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Mobile phone in 10 years. Year 2033.
What will smartphones look like in 10 years? I’m afraid the most likely answer is one of two options: it will either be completely different, or disappointingly the same.
The history of the smartphone began with technological breakthroughs combined with ingenuity (best example: camera + data = Instagram), but eventually turned into an annual series of iterative improvements (such as improving the camera).
The most likely story, as always, is iteration. If there is no breakthrough, then we will again try to turn our ideas into reality. Almost every time someone says that there will be a massive breakthrough in 5-10 years – be it self-driving cars or augmented reality – it’s safest to assume that they will make the same prediction five years later.
Note that even with repeated updates, smartphones will be radically better than today, and in some ways they will also differ.
Screens will be brighter and fold differently, cameras will be so advanced that they threaten to supplant expensive ones.
SLR cameras, and the digital assistants inside them will be even smarter.
It’s easy to underestimate how important iterative change can be. Would Instagram have been born if the original iPhone camera hadn’t been a little dated?
Would it still exist if this camera didn’t get so good that it wiped out entire product categories? OLED is just a new way to display pixels, but now the screen can flex and consume very little power.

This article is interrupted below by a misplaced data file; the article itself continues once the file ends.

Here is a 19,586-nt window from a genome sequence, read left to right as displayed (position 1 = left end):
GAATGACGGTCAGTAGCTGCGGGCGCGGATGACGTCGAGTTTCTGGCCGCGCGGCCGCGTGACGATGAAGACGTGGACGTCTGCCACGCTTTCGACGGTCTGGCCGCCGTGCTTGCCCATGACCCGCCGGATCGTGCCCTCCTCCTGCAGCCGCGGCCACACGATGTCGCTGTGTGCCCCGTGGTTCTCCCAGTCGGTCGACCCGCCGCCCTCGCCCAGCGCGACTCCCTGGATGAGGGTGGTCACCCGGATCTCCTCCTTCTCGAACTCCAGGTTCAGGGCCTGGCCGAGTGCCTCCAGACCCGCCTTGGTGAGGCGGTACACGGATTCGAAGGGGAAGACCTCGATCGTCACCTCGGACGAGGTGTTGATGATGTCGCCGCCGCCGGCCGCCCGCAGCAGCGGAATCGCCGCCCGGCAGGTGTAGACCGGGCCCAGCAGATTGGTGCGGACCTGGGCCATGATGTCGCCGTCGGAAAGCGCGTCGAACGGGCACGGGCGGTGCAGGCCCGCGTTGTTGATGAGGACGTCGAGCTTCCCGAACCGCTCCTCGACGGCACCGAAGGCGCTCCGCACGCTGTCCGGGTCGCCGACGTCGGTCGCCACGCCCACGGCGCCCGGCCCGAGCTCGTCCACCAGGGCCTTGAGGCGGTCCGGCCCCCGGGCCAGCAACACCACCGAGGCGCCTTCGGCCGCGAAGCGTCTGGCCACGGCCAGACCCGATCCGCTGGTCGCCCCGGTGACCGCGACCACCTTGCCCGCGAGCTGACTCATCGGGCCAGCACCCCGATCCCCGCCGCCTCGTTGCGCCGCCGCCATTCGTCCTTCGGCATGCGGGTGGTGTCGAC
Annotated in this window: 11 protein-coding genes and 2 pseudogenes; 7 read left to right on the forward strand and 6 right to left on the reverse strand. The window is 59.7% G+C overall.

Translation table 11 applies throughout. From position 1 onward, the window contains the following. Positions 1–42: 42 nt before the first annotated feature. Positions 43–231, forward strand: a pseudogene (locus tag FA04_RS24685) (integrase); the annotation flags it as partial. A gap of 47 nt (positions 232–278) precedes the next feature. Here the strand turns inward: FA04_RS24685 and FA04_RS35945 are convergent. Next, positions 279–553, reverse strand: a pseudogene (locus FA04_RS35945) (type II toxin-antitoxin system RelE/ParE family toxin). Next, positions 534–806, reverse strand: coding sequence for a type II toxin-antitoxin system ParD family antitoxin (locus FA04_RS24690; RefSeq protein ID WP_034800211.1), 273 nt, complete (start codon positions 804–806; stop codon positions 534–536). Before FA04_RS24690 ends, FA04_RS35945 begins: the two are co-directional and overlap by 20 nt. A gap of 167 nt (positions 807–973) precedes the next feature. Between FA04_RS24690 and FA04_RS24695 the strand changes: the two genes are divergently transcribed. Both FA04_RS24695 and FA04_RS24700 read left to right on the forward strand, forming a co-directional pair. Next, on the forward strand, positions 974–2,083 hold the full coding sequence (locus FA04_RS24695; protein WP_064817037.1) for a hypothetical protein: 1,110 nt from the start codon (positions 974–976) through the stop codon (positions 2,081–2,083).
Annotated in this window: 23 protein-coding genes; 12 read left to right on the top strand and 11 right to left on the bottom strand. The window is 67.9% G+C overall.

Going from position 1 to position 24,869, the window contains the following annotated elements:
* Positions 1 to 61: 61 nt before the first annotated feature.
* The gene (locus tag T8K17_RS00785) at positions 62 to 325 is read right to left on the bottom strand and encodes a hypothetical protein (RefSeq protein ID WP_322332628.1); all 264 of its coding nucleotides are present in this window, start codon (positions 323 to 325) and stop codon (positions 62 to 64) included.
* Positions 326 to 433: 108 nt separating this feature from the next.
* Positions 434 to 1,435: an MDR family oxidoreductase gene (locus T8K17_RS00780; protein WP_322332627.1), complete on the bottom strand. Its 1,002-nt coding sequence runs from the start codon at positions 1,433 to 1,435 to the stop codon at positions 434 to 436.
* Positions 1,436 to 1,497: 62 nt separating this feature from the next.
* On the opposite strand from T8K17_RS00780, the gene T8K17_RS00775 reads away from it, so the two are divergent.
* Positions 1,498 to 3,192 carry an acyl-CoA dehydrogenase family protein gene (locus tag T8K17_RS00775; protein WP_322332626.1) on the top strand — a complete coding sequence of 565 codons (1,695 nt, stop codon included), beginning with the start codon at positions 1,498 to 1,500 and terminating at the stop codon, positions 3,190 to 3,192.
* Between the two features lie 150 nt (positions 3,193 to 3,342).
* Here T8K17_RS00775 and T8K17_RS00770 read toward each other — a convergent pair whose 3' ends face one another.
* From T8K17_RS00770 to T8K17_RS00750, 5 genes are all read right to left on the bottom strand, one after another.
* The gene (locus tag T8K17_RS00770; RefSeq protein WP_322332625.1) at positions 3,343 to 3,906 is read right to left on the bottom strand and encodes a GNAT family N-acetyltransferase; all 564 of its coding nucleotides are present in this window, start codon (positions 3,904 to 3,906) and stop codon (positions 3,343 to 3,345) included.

The gradual improvement of any component can make our phones faster.
Take, for example, ultra-broadband. It’s a chip in high-end phones that allows them to locate other devices in space, as well as transmit small pieces of data – for example, to unlock a door. Right now it is used for
searching for gadgets in sofa cushions, and there is a promise that soon he will open your car door.
Whatever happens, the iterative path for smartphones will inevitably mean that each phone launch will be less exciting than the last, a trend we’re already familiar with today. But this does not mean that phones will become less important and influential.
Instead, they will become more familiar. We will begin to understand more clearly that phones function as a kind of fashion. That they will follow yearly trends that are much more about style than function.
With luck, we will also have a deeper and more conscious understanding of the place of the smartphone in our lives, just like in the case of fashion. My hope is that phones will be ubiquitous without being all-consuming.
It’s frustrating to start on a sad note about the future of technological progress, but it’s important to stay a little grounded in reality. We could tell a story about phones that project their displays into the air between your fingers.
I could predict we wouldn’t have phones at all, but instead, broadband connectors would plug right into our brains, connecting us to a 6 or 7G network of wordless, emotional communication.